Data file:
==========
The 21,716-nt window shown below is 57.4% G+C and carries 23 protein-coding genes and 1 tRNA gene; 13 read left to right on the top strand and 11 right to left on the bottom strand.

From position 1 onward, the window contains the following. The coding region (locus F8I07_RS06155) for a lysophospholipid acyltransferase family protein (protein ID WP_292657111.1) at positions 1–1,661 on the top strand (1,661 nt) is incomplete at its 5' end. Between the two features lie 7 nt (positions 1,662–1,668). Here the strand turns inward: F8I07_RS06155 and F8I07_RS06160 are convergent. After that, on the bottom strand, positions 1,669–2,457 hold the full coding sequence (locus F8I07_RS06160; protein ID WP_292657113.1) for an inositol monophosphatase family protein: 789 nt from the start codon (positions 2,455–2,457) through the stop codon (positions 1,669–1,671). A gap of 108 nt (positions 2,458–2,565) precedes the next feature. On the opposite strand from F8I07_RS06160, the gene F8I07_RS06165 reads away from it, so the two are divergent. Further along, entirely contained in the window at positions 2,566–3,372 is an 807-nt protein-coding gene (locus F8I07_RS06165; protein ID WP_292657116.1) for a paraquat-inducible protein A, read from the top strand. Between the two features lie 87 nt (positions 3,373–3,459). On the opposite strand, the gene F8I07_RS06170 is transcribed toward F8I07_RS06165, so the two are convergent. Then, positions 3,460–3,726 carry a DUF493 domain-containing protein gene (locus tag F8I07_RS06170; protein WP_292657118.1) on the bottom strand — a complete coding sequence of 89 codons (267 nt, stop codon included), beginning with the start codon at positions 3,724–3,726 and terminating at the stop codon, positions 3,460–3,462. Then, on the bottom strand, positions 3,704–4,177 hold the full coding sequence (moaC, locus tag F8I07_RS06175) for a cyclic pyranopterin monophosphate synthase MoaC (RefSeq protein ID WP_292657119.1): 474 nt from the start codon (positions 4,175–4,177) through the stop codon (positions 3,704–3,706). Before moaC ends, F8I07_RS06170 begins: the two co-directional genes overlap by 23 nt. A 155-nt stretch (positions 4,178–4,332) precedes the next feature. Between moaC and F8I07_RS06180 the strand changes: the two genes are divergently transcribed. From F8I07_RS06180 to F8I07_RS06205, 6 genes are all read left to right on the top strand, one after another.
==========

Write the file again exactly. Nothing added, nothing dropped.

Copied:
The 21,716-nt window shown below is 57.4% G+C and carries 23 protein-coding genes and 1 tRNA gene; 13 read left to right on the top strand and 11 right to left on the bottom strand.

From position 1 onward, the window contains the following. The coding region (locus F8I07_RS06155) for a lysophospholipid acyltransferase family protein (protein ID WP_292657111.1) at positions 1–1,661 on the top strand (1,661 nt) is incomplete at its 5' end. Between the two features lie 7 nt (positions 1,662–1,668). Here the strand turns inward: F8I07_RS06155 and F8I07_RS06160 are convergent. After that, on the bottom strand, positions 1,669–2,457 hold the full coding sequence (locus F8I07_RS06160; protein ID WP_292657113.1) for an inositol monophosphatase family protein: 789 nt from the start codon (positions 2,455–2,457) through the stop codon (positions 1,669–1,671). A gap of 108 nt (positions 2,458–2,565) precedes the next feature. On the opposite strand from F8I07_RS06160, the gene F8I07_RS06165 reads away from it, so the two are divergent. Further along, entirely contained in the window at positions 2,566–3,372 is an 807-nt protein-coding gene (locus F8I07_RS06165; protein ID WP_292657116.1) for a paraquat-inducible protein A, read from the top strand. Between the two features lie 87 nt (positions 3,373–3,459). On the opposite strand, the gene F8I07_RS06170 is transcribed toward F8I07_RS06165, so the two are convergent. Then, positions 3,460–3,726 carry a DUF493 domain-containing protein gene (locus tag F8I07_RS06170; protein WP_292657118.1) on the bottom strand — a complete coding sequence of 89 codons (267 nt, stop codon included), beginning with the start codon at positions 3,724–3,726 and terminating at the stop codon, positions 3,460–3,462. Then, on the bottom strand, positions 3,704–4,177 hold the full coding sequence (moaC, locus tag F8I07_RS06175) for a cyclic pyranopterin monophosphate synthase MoaC (RefSeq protein ID WP_292657119.1): 474 nt from the start codon (positions 4,175–4,177) through the stop codon (positions 3,704–3,706). Before moaC ends, F8I07_RS06170 begins: the two co-directional genes overlap by 23 nt. A 155-nt stretch (positions 4,178–4,332) precedes the next feature. Between moaC and F8I07_RS06180 the strand changes: the two genes are divergently transcribed. From F8I07_RS06180 to F8I07_RS06205, 6 genes are all read left to right on the top strand, one after another.